Gulp vs. Grunt: Node.js Automation Tools Showdown

There is a continuing discussion in our office and development circles regarding the Gulp vs. Grunt debate, and which JS automation tool is the best one to use. Gulp.js is a new Node based automated task runner that has been causing lots of buzz. Although automation and task runners are not a new idea, they have become very popular in the front-end community after the introduction of Grunt.js. Grunt was built by Ben Alman to help simplify the process of automating repetitive tasks. In this respect, both Gulp and Grunt allow developers to speed up their workflow and optimize site performance. Some of the tasks include compiling SASS, linting CSS, concatenating files, minifying files, auto-generating image sprites and compressing images.

There are a couple of things that sets Gulp apart from Grunt. The first is speed. Gulp uses Node streams to group tasks together and process them sequentially in memory. To run four tasks on a group of files in Gulp requires only one write to the disk. With Grunt you would need to configure an input and output for each task resulting in four separate writes. The speed difference is not noticeable with smaller projects, but can become an issue with the more files and tasks that need to be processed. Another difference between the two is Gulp’s focuses on code over configuration. Grunt’s tasks are configured in a configuration object inside the Gruntfile, while Gulp’s are coded using a Node style syntax. As a developer, I would much rather code than configure. The configuration style for each Grunt plugin can vary depending on the plugin author. With Gulp configuration options are much more standardized.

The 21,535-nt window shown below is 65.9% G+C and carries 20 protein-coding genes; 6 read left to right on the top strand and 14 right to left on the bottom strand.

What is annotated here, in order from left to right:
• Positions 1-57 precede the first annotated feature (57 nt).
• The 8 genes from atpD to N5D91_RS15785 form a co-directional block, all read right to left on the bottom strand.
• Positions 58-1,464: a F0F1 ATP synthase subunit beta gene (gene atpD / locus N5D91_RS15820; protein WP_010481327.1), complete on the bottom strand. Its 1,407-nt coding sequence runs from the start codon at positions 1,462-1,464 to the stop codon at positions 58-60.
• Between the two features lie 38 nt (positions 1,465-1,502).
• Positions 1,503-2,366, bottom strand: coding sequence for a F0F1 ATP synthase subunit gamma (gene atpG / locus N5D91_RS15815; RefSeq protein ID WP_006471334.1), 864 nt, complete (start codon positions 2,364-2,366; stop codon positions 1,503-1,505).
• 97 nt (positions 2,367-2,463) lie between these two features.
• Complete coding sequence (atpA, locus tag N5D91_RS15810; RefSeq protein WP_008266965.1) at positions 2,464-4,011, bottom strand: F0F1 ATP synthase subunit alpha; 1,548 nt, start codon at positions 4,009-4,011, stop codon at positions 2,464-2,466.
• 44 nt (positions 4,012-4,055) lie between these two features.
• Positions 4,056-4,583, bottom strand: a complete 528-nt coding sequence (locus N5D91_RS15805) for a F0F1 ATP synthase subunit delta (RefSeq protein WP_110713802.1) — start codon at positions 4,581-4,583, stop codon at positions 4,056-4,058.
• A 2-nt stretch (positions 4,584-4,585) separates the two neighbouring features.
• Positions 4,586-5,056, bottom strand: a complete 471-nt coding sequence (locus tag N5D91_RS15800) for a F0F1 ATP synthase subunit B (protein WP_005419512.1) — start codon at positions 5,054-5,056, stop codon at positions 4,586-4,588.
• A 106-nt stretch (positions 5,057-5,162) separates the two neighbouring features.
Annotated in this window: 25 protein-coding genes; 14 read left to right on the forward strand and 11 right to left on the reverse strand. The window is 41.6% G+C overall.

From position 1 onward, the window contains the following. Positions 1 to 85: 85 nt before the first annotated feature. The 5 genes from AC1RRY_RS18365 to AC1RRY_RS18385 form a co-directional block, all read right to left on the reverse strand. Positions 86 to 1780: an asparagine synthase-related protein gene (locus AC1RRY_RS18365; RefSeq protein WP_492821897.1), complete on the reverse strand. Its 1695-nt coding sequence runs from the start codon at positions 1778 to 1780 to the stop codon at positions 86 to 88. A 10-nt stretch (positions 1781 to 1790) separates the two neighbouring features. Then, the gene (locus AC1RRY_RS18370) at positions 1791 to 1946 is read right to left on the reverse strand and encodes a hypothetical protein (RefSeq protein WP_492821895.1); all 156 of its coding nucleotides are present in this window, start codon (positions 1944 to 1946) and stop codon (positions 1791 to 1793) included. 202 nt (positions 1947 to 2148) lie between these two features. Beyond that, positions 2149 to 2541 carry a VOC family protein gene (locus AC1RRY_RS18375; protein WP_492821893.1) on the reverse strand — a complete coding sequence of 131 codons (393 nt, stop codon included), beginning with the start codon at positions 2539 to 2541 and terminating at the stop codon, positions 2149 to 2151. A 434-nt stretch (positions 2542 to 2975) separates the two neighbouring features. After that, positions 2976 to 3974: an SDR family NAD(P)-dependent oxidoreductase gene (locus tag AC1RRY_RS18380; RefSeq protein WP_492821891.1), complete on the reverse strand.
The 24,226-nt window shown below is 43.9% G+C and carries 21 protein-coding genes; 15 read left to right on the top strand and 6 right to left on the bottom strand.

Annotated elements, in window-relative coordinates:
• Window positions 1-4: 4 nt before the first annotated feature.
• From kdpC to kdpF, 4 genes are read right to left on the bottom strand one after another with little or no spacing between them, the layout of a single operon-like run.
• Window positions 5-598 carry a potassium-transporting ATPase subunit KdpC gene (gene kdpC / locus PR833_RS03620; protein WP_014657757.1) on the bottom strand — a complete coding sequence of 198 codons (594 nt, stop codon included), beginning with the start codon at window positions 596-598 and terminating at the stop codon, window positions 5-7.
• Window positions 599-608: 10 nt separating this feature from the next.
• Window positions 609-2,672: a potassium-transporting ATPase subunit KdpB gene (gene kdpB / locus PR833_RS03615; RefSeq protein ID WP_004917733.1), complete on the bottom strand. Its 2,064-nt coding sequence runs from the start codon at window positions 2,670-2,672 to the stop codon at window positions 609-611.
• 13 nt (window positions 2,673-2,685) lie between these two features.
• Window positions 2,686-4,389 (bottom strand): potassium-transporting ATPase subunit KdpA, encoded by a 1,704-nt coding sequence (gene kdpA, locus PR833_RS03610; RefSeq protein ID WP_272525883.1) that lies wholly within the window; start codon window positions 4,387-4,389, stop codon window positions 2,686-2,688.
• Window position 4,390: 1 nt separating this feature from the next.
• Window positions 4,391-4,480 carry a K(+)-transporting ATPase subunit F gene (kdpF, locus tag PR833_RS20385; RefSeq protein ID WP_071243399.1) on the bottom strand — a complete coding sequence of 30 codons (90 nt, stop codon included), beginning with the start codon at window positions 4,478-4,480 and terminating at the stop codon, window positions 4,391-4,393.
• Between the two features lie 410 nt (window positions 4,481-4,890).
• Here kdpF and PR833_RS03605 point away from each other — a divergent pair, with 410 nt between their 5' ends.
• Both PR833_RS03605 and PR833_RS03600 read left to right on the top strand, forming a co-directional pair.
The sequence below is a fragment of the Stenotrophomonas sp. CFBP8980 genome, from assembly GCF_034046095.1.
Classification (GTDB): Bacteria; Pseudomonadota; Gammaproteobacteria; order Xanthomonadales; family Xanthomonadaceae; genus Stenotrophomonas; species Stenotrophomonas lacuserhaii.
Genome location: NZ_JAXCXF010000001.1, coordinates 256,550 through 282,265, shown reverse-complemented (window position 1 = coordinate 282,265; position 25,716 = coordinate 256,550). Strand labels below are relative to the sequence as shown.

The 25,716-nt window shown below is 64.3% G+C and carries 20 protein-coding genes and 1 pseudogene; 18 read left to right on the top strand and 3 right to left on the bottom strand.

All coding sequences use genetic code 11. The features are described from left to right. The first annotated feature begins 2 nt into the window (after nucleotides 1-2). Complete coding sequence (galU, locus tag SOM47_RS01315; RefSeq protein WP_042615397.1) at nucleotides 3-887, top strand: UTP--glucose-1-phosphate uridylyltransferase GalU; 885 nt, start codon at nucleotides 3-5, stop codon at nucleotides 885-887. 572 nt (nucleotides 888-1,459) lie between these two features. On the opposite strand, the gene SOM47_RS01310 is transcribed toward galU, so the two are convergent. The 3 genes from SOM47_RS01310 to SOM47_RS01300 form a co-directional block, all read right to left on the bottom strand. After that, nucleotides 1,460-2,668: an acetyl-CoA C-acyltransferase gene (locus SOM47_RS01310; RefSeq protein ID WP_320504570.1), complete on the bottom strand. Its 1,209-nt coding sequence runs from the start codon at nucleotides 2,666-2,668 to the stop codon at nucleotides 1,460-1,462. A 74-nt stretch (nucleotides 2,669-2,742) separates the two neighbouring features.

There are a couple of areas where Gulp falls behind Grunt. It is a young project with a smaller following and not as well documented. As of November 2015, Gulp only has 1,916 plugins while Grunt’s repo contains over 5,000. There is a Gulp plugin that can run any Grunt plugin but it still feels like a limitation to me. Another area where Gulp needs work is its error messages; while debugging issues I found the error messages to be unhelpful.

Setup of same two tasks


var gulp = require('gulp');
	 sass = require('gulp-sass');
	 autoprefixer = require('gulp-autoprefixer');

// Styles
gulp.task('styles', function() {
		.pipe(autoprefixer('last 1 version', '> 1%', 'ie 8', 'ie 7'))

// Watch the sass files
gulp.task('watch', function() {'sass/*.scss', ['styles']);

gulp.task('default', ['styles, watch']);


module.exports = function(grunt) {

  // Project configuration.
    sass: {
      dist: {
        files: {
          'sass/styles.scss': 'css/styles.css'

    autoprefixer: {
      single_file: {
        options: {
          browsers: ['last 2 version', 'ie 8', 'ie 9']
        src: 'css/styles.css',
        dest: 'css/styles.css'

    watch: {
      sass: {
        files: 'sass/*.scss',
        tasks: ['sass', 'autoprefixer'],


  // Default task
  grunt.registerTask('default', ['watch']);

Gulp vs. Grunt Summary



  • Faster because of streams
  • 1,916 plugins
  • Code over configure
  • Shorter files



  • Huge community
  • 5,328 plugins
  • Been around longer
  • Used in big production sites

Should I switch?

Although I am a big fan of Gulp.js and use it in my own projects, I don’t think everyone should make the switch. Grunt.js is still a great tool and currently has more plugins. I would recommend Gulp to newcomers with small projects or for people who despise configuring JSON objects. If Grunt powers most of your projects why change a good thing? The next version of Grunt will also be bringing in streams which may level the playing field in terms of speed. Hopefully the competition will make both projects even better. It will be interesting see how the Gulp versus Grunt debate evolves given the fast pace of the Javascript ecosystem.